Photos 2-6 show an actual CNC-milled tooling board foam using a 1/32" drill bit. It was 2/3 the size of the original. For download here, this is the same STL file that was used.
Inspired by Cosmo Wenman, who recently wrote the following on Medium:
"It’s an inversion of the goal of creating access to a physical space. It’s taking a collection and projecting it outward so that people outside the museum can access the designs directly, wherever they happen to be.
What I’m advocating is not anticipating particular installations, particular uses, or particular audiences. It’s dumping the data online so that the users outside the museum can use it in ways that we could never anticipate or plan for."
This object satisfies a broad range of interests: 16th century calligraphic ornaments, stone-etching, black-letter typography, elaborate ligatures, the history and use of almanacs, fine art as domestic and portable objects, and German culture from the Late Baroque era.
It is closely related to manuscript scribes who wrote with ink on vellum. This technique seems to have been developed 500 years ago to write beautifully in stone! As far as I know, everything on the stone was hand-written with a special medium, and then an acid bath brought the negative space down just a few millimeters, creating a subtle relief with some lines as thin as a hair. In German the technique is called Steinätzung, or stone-etching.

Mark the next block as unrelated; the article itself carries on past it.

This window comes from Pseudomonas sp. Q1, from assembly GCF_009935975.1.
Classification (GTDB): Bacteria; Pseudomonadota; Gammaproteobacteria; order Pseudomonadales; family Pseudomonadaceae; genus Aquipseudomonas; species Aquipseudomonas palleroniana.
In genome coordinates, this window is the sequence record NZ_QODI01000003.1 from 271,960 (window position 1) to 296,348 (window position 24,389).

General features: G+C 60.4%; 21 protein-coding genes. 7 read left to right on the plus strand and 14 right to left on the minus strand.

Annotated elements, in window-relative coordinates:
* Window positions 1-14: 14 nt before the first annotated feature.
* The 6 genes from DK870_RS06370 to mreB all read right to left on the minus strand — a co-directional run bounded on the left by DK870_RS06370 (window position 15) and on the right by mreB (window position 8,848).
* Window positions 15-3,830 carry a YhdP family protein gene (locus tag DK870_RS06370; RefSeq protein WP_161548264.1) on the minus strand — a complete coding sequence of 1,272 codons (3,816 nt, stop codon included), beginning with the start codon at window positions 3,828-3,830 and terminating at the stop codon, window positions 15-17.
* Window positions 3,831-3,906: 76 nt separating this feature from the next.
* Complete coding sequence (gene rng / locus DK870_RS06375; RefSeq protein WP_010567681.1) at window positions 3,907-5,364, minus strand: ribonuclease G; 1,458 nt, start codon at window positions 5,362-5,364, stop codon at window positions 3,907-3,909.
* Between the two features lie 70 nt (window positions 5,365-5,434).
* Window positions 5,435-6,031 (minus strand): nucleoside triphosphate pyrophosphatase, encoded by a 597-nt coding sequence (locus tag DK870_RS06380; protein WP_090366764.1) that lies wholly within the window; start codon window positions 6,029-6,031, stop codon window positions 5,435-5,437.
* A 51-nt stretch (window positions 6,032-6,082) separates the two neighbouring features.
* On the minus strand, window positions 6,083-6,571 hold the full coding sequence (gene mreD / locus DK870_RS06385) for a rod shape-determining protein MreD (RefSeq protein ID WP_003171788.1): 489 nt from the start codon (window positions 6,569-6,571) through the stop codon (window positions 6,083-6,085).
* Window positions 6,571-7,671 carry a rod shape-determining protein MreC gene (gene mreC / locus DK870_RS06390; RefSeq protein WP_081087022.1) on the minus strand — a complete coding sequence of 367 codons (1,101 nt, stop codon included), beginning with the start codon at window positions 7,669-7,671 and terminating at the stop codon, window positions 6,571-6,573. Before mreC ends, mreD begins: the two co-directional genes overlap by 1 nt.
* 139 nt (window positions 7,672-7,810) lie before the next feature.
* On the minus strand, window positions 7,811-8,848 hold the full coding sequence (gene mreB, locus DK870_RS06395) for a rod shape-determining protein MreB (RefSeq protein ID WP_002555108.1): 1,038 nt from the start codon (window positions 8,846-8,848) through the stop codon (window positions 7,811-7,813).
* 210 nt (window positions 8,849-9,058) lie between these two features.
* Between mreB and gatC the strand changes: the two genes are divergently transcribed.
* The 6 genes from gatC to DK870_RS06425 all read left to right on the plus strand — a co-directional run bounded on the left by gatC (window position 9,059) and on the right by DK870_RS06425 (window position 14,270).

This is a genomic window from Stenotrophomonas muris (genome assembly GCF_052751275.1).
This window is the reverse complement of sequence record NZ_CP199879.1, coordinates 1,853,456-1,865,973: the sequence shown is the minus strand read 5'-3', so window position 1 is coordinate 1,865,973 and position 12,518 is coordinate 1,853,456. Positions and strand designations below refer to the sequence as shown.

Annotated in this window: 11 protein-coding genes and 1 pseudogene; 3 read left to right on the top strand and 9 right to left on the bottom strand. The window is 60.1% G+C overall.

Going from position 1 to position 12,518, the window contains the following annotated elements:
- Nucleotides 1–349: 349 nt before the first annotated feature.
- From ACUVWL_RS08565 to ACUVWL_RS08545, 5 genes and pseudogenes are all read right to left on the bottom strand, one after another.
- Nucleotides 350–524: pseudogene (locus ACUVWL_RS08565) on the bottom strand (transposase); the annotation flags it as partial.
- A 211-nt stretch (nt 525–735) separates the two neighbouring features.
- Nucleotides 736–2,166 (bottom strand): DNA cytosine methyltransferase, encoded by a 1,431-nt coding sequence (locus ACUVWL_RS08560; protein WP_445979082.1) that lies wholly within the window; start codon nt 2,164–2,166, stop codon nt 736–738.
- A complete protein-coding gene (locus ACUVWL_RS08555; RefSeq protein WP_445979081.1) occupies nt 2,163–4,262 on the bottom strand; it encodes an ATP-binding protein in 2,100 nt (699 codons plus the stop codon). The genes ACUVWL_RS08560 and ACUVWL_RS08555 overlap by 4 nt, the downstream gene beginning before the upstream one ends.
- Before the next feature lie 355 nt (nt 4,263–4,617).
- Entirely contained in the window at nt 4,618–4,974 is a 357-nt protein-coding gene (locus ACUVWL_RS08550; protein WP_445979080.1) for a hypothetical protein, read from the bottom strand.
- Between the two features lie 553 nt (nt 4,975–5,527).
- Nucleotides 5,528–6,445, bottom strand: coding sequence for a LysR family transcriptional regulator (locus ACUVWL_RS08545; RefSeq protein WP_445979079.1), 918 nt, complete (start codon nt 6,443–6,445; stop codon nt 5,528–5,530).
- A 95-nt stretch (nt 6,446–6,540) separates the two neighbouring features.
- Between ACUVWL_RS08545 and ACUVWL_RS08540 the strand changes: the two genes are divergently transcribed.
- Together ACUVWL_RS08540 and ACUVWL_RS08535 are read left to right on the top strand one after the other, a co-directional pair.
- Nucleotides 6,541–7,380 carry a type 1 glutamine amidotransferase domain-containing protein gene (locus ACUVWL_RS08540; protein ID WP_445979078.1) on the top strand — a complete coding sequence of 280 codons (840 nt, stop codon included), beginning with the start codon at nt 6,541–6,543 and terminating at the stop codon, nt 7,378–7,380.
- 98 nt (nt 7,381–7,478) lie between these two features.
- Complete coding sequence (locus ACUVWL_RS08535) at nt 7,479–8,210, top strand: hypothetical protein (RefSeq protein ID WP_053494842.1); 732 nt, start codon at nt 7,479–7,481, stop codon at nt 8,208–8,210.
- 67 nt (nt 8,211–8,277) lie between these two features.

Creator: Johannes Helsspect Ratisponensis F. (John Helsspect of Regensburg created this)
Dimensions: 11.5 x 17.5 x 0.75 inches
Weight: ~ 24 lbs
Material: Solnhofen limestone
Date Acquired: 2014-09-06
From Where?: Bobingen, Germany (180 miles west of Regensburg)
A damaged pocket-size version can be found in the British Museum. His famous contemporary is Andreas Pleninger [1555-1607].
A very special thanks to Sean O'Reilly and 3D Printsmith LLC for making this all possible. He used a calibrated structured light scanner and mapped numerous close-up shots to a macro view of the stone.
Thank you all for downloading! I hope you enjoy it and look at it closely, it really rewards you with a wealth of detail the more you study it!
P.S. Let me know if you print this! I'd love to see the results. My e-mail is: [email protected]